- Oceans: Ocean waters are becoming warmer and more acidic, broadly affecting ocean circulation, chemistry, ecosystems, and marine life. More acidic waters inhibit the formation of shells, skeletons, and coral reefs. Warmer waters harm coral reefs and alter the distribution, abundance, and productivity of many marine species. The rising temperature and changing chemistry of ocean water combine with other stresses, such as overfishing and coastal and marine pollution, to alter marine-based food production and harm fishing communities… In response to observed and projected climate impacts, some existing ocean policies, practices, and management efforts are incorporating climate change impacts. These initiatives can serve as models for other efforts and ultimately enable people and communities to adapt to changing ocean conditions.
Climate Trends in America
Global climate is changing and this change is apparent across a wide range of observations. The global warming of the past 50 years is primarily due to human activities. Global climate is projected to continue to change over this century and beyond. The magnitude of climate change beyond the next few decades depends primarily on the amount of heat-trapping gases emitted globally, and how sensitive the Earth’s climate is to those emissions.
Temperature: U.S. average temperature has increased by 1.3°F to 1.9°F since record keeping began in 1895; most of this increase has occurred since about 1970. The most recent decade was the Nation’s warmest on record. Temperatures in the United States are expected to continue to rise. Because human-induced warming is superimposed on a naturally varying climate, the temperature rise has not been, and will not be, uniform or smooth across the country or over time.
- Extreme Weather: There have been changes in some types of extreme weather events over the last several decades. Heat waves have become more frequent and intense, especially in the West. Cold waves have become less frequent and intense across the Nation. There have been regional trends in floods and droughts. Droughts in the Southwest and heatwaves everywhere are projected to become more intense, and cold waves less intense everywhere.
- Hurricanes: The intensity, frequency, and duration of North Atlantic hurricanes, as well as the frequency of the strongest (Category 4 and 5) hurricanes, have all increased since the early 1980s. The relative contributions of human and natural causes to these increases are still uncertain. Hurricane-associated storm intensity and rainfall rates are projected to increase as the climate continues to warm.
- Severe Storms: Winter storms have increased in frequency and intensity since the 1950s, and their tracks have shifted northward over the United States. Other trends in severe storms, including the intensity and frequency of tornadoes, hail, and damaging thunderstorm winds, are uncertain and are being studied intensively.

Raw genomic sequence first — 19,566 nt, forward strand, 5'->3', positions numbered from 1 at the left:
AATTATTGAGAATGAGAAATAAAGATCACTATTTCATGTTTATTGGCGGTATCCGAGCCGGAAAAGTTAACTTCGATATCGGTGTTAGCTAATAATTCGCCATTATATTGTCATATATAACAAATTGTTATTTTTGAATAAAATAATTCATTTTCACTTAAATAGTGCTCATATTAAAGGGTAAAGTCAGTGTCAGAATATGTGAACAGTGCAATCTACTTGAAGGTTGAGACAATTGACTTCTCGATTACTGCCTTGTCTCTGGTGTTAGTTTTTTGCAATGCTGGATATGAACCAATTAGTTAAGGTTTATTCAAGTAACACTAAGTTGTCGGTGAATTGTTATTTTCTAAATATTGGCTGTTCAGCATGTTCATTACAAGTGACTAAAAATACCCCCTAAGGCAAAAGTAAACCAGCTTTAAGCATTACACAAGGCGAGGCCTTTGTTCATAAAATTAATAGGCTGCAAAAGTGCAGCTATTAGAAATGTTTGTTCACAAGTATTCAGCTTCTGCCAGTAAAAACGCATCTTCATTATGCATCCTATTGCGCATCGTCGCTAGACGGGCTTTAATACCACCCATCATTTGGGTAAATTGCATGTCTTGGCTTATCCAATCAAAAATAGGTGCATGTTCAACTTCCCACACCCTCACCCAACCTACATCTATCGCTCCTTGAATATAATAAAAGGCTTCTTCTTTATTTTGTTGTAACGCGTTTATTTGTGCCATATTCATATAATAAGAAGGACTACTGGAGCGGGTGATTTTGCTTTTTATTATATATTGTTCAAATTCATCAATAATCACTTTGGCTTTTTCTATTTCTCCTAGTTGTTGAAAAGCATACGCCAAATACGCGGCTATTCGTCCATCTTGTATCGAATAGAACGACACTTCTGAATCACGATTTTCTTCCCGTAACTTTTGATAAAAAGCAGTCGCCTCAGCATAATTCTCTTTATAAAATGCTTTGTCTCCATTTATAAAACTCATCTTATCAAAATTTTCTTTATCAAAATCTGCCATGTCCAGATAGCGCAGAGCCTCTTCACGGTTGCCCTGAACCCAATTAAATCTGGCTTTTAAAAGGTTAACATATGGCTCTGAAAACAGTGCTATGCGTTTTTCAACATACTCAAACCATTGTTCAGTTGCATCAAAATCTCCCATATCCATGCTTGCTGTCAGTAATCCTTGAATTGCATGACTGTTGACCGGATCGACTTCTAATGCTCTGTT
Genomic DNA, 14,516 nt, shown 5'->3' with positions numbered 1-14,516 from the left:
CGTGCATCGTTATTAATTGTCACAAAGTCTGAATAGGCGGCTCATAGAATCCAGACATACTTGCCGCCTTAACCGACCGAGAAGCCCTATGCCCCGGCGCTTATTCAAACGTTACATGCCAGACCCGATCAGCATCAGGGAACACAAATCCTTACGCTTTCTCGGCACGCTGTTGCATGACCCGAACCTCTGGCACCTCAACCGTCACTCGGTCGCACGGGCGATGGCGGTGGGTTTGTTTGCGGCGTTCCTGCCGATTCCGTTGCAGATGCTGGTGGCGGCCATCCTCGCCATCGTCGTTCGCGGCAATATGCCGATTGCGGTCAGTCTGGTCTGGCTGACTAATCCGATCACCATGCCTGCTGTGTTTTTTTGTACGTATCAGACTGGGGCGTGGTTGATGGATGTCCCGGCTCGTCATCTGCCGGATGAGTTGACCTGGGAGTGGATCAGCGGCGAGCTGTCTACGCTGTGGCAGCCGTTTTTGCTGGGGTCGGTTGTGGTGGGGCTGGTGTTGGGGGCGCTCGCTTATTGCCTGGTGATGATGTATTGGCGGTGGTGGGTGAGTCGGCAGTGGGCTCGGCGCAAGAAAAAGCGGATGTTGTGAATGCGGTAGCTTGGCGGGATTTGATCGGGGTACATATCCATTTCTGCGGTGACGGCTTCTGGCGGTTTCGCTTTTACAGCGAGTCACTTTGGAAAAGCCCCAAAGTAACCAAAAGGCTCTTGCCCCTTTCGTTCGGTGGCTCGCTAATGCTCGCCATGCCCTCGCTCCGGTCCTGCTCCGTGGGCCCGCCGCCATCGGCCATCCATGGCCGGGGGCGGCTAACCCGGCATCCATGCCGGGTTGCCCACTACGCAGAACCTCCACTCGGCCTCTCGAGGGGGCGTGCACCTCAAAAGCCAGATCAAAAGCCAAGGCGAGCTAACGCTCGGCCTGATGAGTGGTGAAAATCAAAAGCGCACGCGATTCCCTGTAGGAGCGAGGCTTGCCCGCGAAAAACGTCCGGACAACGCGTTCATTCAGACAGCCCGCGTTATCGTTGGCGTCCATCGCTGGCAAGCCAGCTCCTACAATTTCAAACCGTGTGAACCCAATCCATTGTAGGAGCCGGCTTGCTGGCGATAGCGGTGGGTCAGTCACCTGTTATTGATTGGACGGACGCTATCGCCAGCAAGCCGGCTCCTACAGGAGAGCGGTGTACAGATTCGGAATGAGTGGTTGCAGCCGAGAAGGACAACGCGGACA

- Precipitation: Average U.S. precipitation has increased since 1900, but some areas have had increases greater than the national average, and some areas have had decreases. More winter and spring precipitation is projected for the northern United States, and less for the Southwest, over this century.
- Heavy Downpours: Heavy downpours are increasing nationally, especially over the last three to five decades. Largest increases are in the Midwest and Northeast. Increases in the frequency and intensity of extreme precipitation events are projected for all U.S. regions.
- Frost-free Season: The length of the frost-free season (and the corresponding growing season) has been increasing nationally since the 1980s, with the largest increases occurring in the western United States, affecting ecosystems and agriculture. Across the United States, the growing season is projected to continue to lengthen.
- Ice Melt: Rising temperatures are reducing ice volume and surface extent on land, lakes, and sea. This loss of ice is expected to continue. The Arctic Ocean is expected to become essentially ice free in summer before mid-century.
- Sea Level: Global sea level has risen by about 8 inches since reliable record keeping began in 1880. It is projected to rise another 1 to 4 feet by 2100.
- Ocean Acidification: The oceans are currently absorbing about a quarter of the carbon dioxide emitted to the atmosphere annually and are becoming more acidic as a result, leading to concerns about intensifying impacts on marine ecosystems.
The Third National Climate Assessment is available to download and can be explored interactively through the newly redeployed website. In this mobile-compatible site, every piece of the report is shareable, including graphics, key messages, regional highlights, full chapters, and more.
Source: The White House.